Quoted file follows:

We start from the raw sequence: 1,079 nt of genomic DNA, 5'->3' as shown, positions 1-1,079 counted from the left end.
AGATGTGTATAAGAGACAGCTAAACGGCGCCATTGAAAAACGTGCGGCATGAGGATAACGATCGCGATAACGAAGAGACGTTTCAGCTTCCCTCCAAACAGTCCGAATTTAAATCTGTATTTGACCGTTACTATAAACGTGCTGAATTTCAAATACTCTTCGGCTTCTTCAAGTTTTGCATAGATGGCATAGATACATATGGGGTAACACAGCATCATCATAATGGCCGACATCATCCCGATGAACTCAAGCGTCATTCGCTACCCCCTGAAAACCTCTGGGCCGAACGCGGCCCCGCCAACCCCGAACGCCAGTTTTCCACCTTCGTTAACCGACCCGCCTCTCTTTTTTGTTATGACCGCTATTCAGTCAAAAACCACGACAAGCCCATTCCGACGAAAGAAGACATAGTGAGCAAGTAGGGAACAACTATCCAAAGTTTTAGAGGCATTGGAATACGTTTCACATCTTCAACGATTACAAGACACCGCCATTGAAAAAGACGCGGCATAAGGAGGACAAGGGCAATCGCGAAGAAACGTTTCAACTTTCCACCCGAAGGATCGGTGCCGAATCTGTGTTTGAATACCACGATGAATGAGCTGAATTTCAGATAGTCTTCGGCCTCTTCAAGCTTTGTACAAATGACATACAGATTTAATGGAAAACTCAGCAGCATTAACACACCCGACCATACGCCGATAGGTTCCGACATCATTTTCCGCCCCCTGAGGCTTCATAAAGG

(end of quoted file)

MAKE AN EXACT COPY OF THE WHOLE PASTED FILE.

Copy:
We start from the raw sequence: 1,079 nt of genomic DNA, 5'->3' as shown, positions 1-1,079 counted from the left end.
AGATGTGTATAAGAGACAGCTAAACGGCGCCATTGAAAAACGTGCGGCATGAGGATAACGATCGCGATAACGAAGAGACGTTTCAGCTTCCCTCCAAACAGTCCGAATTTAAATCTGTATTTGACCGTTACTATAAACGTGCTGAATTTCAAATACTCTTCGGCTTCTTCAAGTTTTGCATAGATGGCATAGATACATATGGGGTAACACAGCATCATCATAATGGCCGACATCATCCCGATGAACTCAAGCGTCATTCGCTACCCCCTGAAAACCTCTGGGCCGAACGCGGCCCCGCCAACCCCGAACGCCAGTTTTCCACCTTCGTTAACCGACCCGCCTCTCTTTTTTGTTATGACCGCTATTCAGTCAAAAACCACGACAAGCCCATTCCGACGAAAGAAGACATAGTGAGCAAGTAGGGAACAACTATCCAAAGTTTTAGAGGCATTGGAATACGTTTCACATCTTCAACGATTACAAGACACCGCCATTGAAAAAGACGCGGCATAAGGAGGACAAGGGCAATCGCGAAGAAACGTTTCAACTTTCCACCCGAAGGATCGGTGCCGAATCTGTGTTTGAATACCACGATGAATGAGCTGAATTTCAGATAGTCTTCGGCCTCTTCAAGCTTTGTACAAATGACATACAGATTTAATGGAAAACTCAGCAGCATTAACACACCCGACCATACGCCGATAGGTTCCGACATCATTTTCCGCCCCCTGAGGCTTCATAAAGG